Test process improvement

One of the never-ending tasks is test process improvements. After every project (or sprint!) retrospectives gives you valuable information on where to improve your test process.testmanagement_article_5_1
(on that note – never ever – I mean it! – skip the retrospectives)

In the following are some of my reflections on test process improvements.Choose a model for improvements that fits the needs in your organisation or invent a model that fit your needs. Tell your organisation about the model!

A lot of models already exists: Simple models like IDEAL (Initiating, Diagnosing, Establishing, Acting, Learning) or W. Edwards Demings PDSA (Plan, Do, Study, Act).  Also Advanced process models like TMMI, CMMI, TPI Next (R), CTP can be used.

If you don’t want to use a known model, at least do something like this:

  • identify activities
  • estimate the activities
  • make a plan
  • set milestones
  • allocate resources
  • follow-up and make adjustments if needed
  • report
  • retrospective and closure

maybe even just a kanban board is enough for your needs. Your choice.

My point is: make sure that your improvements are properly managed – otherwise they will not happen!

It sounds simple enough – right?

However in real life there will be obstacles to overcome. I will just mention a few examples from my own experiences.

Do not try to change everything like a big bang implementation. in my experience this will only cause confusion and frustrations. Make a road map where changes are divided into smaller implementations (but not too small!) and identify dependencies. You need the right order in the implementation. Tell everybody about the road map and remember to update it.

The resources is not always full-time allocated to work on the improvements – in fact this is rarely possible. Since process improvement is not something you will earn money on from day one it is often seen as low priority projects. Your manager will surely remind you of how important it is to attend to your customers needs first. In my view this is narrow-minded and wrong. Process improvement helps your to keep and expand your business and hopefully improvements will make you happier when working! So in my view improvements should be high priority.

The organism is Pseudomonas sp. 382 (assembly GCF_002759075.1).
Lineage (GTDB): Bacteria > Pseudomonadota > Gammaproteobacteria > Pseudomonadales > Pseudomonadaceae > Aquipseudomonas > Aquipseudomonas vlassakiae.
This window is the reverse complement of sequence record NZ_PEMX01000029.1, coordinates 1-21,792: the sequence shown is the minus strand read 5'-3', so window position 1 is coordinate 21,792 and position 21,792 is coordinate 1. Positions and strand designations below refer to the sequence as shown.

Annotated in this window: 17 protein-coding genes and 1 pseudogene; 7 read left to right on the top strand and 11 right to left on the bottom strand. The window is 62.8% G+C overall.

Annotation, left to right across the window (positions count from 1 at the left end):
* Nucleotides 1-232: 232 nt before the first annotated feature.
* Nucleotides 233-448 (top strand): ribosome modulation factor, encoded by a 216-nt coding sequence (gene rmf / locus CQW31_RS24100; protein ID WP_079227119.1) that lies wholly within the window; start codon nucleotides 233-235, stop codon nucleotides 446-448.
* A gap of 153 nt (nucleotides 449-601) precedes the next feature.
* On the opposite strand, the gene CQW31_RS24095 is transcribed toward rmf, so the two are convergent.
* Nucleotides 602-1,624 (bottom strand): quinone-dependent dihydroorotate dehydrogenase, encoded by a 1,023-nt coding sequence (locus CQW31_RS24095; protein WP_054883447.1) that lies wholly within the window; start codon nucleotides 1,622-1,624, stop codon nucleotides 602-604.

It takes time to implement improvements often a lot more than you expected. Whenever you change an existing process everybody in the organisation needs to learn about the new changes and adopt them into their work. This can cause all kinds of human reactions from joy to resistance. Hidden agendas, politics, control freaks and others can cause serious delays on when you finally can see the benefits of the improvements. Be sure to get important stakeholders involved or at least get them to support your improvements.

In test process improvements I have often seen different test beliefs clashes and prevent a sensible process improvement. The different test backgrounds we come from has a great impact on how we want things to be carried out. I find that it is important to speak your mind, listen to others, reflect and learn – basic stuff, really. Remember everybody must to live with the new process when it is implemented!

Some final words comes to mind. Test process improvements are hard work. IT TAKES TIME. A quote from some project manager – I forgot who – “Failing to plan is planning to failure”.